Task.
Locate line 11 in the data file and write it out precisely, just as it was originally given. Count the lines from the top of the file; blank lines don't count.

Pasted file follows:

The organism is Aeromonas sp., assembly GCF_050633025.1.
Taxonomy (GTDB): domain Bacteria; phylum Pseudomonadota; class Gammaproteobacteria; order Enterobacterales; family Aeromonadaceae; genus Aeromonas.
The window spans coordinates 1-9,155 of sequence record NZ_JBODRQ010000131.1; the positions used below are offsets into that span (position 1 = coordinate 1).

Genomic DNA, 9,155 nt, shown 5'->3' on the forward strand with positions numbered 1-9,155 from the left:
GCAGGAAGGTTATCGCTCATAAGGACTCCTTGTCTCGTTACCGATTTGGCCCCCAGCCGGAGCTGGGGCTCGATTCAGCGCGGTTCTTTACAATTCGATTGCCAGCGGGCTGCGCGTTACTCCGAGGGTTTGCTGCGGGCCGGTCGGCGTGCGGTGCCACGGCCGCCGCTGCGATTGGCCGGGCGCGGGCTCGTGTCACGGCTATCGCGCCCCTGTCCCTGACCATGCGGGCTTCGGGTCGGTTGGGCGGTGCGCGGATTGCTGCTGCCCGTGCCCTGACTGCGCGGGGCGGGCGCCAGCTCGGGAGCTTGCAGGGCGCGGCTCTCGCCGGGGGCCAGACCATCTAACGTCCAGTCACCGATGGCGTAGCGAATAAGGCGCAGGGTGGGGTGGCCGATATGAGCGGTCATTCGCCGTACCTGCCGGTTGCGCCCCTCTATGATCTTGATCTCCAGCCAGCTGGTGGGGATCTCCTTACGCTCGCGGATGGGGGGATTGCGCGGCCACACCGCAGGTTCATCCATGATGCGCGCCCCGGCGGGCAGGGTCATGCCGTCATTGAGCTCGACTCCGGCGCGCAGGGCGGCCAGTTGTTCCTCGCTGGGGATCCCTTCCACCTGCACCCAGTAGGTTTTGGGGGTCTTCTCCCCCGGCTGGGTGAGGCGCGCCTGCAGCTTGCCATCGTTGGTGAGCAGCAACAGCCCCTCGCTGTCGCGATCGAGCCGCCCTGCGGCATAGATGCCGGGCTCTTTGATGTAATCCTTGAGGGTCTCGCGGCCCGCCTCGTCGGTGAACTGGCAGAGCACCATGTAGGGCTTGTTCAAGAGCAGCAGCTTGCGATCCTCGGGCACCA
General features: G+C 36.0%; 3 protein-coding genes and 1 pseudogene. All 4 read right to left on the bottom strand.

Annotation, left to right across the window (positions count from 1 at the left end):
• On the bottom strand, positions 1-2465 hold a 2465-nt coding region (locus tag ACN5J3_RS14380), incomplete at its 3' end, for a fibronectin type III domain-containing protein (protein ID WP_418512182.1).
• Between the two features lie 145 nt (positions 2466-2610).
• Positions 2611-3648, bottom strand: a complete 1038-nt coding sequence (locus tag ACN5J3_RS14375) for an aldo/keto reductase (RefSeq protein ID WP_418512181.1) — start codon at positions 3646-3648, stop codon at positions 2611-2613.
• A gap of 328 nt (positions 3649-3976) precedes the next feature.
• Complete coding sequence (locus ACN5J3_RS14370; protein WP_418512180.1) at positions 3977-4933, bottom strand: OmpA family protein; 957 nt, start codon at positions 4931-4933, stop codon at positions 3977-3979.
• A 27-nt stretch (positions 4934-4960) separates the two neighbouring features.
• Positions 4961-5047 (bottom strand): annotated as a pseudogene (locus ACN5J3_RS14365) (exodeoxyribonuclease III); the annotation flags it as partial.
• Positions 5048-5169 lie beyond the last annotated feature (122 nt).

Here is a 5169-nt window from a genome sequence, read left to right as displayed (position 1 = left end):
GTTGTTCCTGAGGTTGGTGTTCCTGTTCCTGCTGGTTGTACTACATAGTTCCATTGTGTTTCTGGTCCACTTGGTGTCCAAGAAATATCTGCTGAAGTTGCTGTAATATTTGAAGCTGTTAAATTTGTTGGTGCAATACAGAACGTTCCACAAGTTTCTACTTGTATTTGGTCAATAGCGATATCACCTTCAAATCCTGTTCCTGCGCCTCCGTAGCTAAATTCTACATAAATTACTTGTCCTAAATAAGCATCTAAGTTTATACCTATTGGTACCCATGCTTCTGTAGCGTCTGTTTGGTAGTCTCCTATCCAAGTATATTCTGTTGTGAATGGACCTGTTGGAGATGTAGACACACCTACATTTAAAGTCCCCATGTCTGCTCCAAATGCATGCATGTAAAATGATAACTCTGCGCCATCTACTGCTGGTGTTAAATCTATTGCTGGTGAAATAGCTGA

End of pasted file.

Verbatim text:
• A gap of 328 nt (positions 3649-3976) precedes the next feature.